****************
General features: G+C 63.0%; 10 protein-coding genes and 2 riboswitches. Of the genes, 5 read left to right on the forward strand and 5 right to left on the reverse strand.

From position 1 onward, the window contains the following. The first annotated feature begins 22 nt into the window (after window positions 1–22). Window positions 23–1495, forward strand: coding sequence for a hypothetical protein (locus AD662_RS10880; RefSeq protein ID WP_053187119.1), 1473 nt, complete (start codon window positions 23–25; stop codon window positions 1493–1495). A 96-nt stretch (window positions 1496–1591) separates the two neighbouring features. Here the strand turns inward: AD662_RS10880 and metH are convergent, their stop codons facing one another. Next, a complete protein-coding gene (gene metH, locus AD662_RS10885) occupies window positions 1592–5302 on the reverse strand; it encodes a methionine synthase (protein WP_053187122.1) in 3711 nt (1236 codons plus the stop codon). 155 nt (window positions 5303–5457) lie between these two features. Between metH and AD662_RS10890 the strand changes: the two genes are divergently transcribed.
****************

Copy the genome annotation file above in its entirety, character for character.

General features: G+C 63.0%; 10 protein-coding genes and 2 riboswitches. Of the genes, 5 read left to right on the forward strand and 5 right to left on the reverse strand.

From position 1 onward, the window contains the following. The first annotated feature begins 22 nt into the window (after window positions 1–22). Window positions 23–1495, forward strand: coding sequence for a hypothetical protein (locus AD662_RS10880; RefSeq protein ID WP_053187119.1), 1473 nt, complete (start codon window positions 23–25; stop codon window positions 1493–1495). A 96-nt stretch (window positions 1496–1591) separates the two neighbouring features. Here the strand turns inward: AD662_RS10880 and metH are convergent, their stop codons facing one another. Next, a complete protein-coding gene (gene metH, locus AD662_RS10885) occupies window positions 1592–5302 on the reverse strand; it encodes a methionine synthase (protein WP_053187122.1) in 3711 nt (1236 codons plus the stop codon). 155 nt (window positions 5303–5457) lie between these two features. Between metH and AD662_RS10890 the strand changes: the two genes are divergently transcribed.